The ACTU and Australian unions have been engaged in Australia’s climate and energy policy settings for nearly two decades. Our consistent position has been that Australia needs an ambitious and coherent climate and energy policy to limit the impacts of global warming, and that we also need industry planning, support and resources to ensure that no workers or communities are left behind as we make the shift to net zero emissions.
In March 2020, the ACTU Executive, meeting in bushfire-affected southern NSW, reiterated:
“The international community, through the Paris Agreement, has committed to limiting the rise in temperatures to below 2°C above preindustrial levels and to pursue efforts to limit the temperature increase even further to 1.5 degrees. The best scientific evidence is that the world needs to achieve net zero emissions by 2050 to meet the climate goals of the Paris Agreement, to which Australia is and should remain a signatory. The ACTU supports a national target of net zero emissions by 2050, and shorter term targets consistent with that trajectory, to ensure Australia meets its obligations under the Paris Agreement. Government and corporations must ensure secure jobs and industry policy are placed at the heart of successful planning and implementation. As a nation we must ensure we deliver justice & employment opportunities for impacted workers, their families and the communities in which they live.”
Inherent in this statement is an understanding that successful efforts to cut emissions are not just about energy markets and technology costs. Other essential ingredients include industry policy, training and workforce development, legislation and standards, cultural norms, support for a just energy transition and government leadership.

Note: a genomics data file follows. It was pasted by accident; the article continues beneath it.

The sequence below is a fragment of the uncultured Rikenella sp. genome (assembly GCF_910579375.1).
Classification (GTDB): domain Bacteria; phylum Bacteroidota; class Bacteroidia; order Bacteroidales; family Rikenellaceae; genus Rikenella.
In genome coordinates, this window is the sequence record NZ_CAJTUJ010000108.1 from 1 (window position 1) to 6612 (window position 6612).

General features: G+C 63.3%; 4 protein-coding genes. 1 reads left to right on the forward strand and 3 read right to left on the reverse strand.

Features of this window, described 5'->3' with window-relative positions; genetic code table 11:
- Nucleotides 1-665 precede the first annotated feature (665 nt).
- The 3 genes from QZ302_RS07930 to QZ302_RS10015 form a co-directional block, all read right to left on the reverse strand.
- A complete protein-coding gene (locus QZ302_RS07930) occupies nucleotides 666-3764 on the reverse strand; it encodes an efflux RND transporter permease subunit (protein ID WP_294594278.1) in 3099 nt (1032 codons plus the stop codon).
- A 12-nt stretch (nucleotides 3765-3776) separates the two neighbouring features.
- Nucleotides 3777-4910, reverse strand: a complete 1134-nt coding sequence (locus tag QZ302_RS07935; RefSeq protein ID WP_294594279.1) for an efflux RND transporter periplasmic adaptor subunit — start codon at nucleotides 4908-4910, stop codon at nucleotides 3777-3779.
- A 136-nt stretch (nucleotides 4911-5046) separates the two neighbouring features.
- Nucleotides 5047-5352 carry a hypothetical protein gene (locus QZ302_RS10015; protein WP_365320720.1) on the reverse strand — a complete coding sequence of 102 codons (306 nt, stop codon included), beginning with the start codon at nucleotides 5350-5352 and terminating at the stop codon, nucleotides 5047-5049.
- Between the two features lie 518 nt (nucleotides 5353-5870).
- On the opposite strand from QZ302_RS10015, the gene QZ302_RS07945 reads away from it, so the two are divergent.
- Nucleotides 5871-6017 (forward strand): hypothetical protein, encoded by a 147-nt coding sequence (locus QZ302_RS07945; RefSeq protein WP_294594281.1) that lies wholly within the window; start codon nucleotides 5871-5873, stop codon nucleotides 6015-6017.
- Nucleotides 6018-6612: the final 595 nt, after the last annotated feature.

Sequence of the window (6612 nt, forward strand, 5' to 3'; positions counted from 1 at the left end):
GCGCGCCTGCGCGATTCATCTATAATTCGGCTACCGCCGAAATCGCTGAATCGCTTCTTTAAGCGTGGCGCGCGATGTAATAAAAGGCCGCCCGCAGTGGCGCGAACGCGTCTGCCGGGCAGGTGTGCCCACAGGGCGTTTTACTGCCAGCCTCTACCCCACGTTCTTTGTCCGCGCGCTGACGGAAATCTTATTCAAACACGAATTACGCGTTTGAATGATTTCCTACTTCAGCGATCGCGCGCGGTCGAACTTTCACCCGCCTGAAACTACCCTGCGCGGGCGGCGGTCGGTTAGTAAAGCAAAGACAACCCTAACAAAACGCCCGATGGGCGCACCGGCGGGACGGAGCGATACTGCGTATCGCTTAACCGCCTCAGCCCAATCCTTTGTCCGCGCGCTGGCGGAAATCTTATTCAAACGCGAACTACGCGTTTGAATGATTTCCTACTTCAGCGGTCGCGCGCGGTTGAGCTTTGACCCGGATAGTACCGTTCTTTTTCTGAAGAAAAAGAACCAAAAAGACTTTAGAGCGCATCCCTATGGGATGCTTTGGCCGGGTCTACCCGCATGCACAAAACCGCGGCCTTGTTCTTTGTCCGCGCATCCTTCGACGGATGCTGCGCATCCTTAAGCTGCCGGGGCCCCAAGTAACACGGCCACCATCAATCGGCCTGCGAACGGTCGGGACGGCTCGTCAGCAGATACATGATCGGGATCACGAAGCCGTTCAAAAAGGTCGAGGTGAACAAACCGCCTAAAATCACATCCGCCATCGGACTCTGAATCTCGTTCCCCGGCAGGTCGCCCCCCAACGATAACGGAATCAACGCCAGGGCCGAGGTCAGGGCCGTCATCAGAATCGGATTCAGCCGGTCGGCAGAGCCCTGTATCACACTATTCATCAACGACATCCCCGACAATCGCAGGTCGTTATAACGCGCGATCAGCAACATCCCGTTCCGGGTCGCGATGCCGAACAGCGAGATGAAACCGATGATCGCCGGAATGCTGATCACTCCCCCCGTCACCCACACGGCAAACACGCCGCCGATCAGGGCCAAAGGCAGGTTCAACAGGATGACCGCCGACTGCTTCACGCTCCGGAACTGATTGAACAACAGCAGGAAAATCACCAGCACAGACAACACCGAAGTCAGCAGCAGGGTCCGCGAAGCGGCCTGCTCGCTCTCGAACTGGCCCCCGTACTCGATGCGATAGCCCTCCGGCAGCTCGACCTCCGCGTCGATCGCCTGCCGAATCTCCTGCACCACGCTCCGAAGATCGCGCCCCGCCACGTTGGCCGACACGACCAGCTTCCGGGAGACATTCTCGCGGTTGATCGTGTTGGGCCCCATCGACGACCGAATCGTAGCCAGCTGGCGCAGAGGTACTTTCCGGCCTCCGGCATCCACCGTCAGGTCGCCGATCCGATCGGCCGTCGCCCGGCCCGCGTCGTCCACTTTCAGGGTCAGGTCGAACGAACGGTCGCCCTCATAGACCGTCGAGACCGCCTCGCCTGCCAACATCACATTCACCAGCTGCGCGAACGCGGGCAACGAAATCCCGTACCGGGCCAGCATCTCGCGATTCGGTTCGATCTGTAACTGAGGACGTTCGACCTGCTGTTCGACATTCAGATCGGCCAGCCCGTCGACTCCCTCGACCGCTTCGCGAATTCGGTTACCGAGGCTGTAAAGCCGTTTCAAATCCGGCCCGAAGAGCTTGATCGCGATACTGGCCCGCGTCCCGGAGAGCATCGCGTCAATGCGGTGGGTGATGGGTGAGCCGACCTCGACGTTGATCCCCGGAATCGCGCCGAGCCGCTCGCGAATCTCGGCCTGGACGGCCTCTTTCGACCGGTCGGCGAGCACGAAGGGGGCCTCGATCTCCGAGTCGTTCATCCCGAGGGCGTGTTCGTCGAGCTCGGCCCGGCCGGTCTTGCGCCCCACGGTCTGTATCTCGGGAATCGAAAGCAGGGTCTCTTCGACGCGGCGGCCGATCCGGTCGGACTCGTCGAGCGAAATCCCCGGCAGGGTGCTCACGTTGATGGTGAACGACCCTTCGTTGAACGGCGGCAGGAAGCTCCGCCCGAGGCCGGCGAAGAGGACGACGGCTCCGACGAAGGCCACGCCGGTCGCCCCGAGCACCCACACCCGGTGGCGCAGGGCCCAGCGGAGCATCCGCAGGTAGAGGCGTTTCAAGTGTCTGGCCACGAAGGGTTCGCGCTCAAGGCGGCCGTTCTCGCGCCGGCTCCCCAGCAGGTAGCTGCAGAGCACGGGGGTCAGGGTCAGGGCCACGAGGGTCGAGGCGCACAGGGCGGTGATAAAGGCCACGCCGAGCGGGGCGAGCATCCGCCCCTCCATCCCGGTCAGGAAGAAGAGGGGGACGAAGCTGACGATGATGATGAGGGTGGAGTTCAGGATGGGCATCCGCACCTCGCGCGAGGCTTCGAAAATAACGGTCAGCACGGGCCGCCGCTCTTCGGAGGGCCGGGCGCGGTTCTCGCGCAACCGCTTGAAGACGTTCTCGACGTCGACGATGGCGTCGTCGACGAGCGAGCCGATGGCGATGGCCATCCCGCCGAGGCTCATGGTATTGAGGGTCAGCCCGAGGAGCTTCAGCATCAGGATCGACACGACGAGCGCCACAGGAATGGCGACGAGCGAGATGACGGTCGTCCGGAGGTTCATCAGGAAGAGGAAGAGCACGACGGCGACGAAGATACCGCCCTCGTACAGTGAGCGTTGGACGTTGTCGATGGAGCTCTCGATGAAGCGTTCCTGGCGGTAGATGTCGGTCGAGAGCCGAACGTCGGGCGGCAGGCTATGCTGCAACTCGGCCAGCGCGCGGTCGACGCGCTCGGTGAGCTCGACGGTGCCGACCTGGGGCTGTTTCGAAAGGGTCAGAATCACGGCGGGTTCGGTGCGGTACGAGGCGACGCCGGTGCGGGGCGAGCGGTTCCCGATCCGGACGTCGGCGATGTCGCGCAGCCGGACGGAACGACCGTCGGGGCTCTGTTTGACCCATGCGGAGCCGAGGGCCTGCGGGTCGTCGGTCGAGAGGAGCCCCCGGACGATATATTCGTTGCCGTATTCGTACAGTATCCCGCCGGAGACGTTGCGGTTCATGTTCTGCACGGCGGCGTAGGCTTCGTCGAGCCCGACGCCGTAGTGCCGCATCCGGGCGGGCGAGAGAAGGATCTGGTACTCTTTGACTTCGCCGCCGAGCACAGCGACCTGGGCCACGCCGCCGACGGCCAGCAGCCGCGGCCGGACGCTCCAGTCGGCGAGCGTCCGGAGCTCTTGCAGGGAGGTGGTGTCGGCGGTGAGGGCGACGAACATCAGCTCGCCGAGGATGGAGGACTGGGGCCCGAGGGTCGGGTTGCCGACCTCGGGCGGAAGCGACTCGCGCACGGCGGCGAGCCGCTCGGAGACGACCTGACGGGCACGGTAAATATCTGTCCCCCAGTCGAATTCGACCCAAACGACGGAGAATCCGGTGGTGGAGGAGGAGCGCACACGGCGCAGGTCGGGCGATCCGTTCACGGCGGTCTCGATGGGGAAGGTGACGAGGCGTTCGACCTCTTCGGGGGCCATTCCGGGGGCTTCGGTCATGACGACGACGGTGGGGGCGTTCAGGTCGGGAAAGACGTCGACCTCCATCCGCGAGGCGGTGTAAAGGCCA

The ACTU welcomes the planning work undertaken by the Australian Energy Market Operator (AEMO) and the Energy Security Board (ESB) for a future low emissions energy market in Australia. In the absence of coherent climate and energy policy and leadership from the Federal Government, Australia’s energy market bodies have admirably attempted to fill the leadership breach by undertaking detailed planning work for the energy transition. However, this approach has its limitations, the main one being that there is not a clear overall decarbonisation objective and that the social and labour market dimensions of the energy transition have been largely neglected given the technical scope of most of the energy market bodies.
In this brief submission we highlight some of the weaknesses of a technical approach to energy market planning, beginning with some broader introductory comments and then addressing some of the seven workstreams of the ESB. Some ACTU affiliates have also made their own submissions to this process. We support those submissions and encourage the ESB to engage with unions in future planning processes.